As 21st century poets we inherit an array of poetic devices from twentieth-century experimentation. In addition to the traditional toolkit of rhyming, rhythmic and phonological effects, we have a plethora of processual, procedural, conceptual and performative approaches: ways of circumventing conscious intention, defamiliarising expectations and disrupting syntax to form new connections.
In this seminar-workshop, poets Steven Hitchins and Rhys Trimble will consider the many reasons for using such methods, the different experiences engendered and what it’s like to engage with such work as readers and writers.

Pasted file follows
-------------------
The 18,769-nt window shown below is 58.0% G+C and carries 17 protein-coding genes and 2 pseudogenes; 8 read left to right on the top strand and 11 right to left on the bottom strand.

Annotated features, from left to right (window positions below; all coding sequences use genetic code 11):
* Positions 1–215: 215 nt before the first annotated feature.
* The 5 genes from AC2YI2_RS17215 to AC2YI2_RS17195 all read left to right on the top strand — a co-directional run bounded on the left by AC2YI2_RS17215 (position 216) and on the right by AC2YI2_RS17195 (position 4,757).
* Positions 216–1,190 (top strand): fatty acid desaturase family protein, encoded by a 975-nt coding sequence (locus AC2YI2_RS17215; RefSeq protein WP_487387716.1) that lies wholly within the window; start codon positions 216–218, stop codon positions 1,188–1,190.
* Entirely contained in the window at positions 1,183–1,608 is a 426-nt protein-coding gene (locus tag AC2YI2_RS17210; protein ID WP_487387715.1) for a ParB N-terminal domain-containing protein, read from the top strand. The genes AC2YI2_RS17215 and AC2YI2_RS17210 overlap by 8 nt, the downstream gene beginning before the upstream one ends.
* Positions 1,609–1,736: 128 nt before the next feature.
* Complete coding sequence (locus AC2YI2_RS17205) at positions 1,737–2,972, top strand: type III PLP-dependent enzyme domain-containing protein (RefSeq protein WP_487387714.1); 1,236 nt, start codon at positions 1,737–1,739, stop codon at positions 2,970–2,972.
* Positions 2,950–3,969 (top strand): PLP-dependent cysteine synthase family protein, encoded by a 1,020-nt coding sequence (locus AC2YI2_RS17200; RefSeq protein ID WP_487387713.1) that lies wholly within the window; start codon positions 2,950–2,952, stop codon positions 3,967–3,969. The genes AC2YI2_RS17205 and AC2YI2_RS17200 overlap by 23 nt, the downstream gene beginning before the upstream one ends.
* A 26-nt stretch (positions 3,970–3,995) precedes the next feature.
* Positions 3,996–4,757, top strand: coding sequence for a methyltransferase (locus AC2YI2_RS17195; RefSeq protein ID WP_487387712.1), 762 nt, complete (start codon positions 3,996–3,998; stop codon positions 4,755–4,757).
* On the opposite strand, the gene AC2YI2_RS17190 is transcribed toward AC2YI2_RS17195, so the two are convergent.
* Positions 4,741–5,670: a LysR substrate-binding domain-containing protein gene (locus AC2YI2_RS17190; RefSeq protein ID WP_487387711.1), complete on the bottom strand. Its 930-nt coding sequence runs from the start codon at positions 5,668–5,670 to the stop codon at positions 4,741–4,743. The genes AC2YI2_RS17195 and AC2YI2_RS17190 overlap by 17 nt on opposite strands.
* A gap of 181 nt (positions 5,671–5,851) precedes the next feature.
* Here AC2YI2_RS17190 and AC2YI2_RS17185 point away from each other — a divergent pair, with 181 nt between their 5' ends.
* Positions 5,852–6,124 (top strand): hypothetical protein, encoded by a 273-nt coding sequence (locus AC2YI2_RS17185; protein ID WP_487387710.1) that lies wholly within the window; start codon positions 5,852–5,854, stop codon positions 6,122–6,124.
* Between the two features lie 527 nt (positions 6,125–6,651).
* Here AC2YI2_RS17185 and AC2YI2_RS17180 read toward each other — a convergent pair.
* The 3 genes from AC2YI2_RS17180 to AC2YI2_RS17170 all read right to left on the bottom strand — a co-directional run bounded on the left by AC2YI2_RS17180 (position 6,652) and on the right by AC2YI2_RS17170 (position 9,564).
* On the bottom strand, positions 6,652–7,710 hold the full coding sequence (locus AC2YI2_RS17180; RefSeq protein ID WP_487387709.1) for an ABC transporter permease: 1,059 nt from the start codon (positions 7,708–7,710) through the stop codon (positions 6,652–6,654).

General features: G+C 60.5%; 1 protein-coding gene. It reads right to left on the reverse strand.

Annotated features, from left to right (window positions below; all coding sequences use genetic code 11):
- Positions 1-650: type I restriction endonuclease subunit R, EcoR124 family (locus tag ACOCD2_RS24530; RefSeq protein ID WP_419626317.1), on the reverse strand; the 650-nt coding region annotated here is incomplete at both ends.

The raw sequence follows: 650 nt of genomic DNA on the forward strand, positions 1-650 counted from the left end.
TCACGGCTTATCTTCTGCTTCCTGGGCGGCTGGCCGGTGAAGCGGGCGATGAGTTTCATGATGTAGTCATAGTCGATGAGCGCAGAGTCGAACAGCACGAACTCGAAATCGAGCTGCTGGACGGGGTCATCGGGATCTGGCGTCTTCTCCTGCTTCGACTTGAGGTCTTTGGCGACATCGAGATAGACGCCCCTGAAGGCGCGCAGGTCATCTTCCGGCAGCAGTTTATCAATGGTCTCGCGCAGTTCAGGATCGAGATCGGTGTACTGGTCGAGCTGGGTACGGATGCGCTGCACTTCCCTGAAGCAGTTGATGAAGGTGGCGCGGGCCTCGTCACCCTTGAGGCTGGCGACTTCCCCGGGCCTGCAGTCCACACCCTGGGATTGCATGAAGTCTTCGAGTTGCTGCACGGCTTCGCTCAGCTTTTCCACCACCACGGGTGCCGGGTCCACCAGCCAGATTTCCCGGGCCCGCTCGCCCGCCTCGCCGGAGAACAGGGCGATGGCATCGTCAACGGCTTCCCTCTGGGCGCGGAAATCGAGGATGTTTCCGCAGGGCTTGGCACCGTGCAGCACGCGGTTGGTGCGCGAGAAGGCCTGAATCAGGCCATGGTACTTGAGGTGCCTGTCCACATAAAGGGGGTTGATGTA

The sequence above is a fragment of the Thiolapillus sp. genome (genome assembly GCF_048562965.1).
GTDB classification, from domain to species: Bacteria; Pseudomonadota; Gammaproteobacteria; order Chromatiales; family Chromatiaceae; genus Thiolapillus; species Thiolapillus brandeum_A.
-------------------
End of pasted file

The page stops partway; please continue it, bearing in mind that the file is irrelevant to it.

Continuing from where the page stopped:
They will begin by looking at the development of the cut-up technique: from Tristan Tzara and Hans Arp’s use of chance in circling words at random in a newspaper or cutting them out and drawing them from a hat; to the developments made by William Burroughs in slicing and folding whole pages to create multi-spacetime narratives.
They will then move on to the broad variety of playful conceptual mechanisms devised by Bernadette Mayer in her list of writing experiments and journal ideas: systematic translations and transformations and the performative frame of durational constraints.
In the second half they will consider the use of spatial parameters in the psychogeographical dérives of the Situationist International. The seminar will combine critical discussion and practical activities, culminating in a writing walk around Llangattock.
Tickets: £12 (£10 concessions).
Supported by Literature Wales.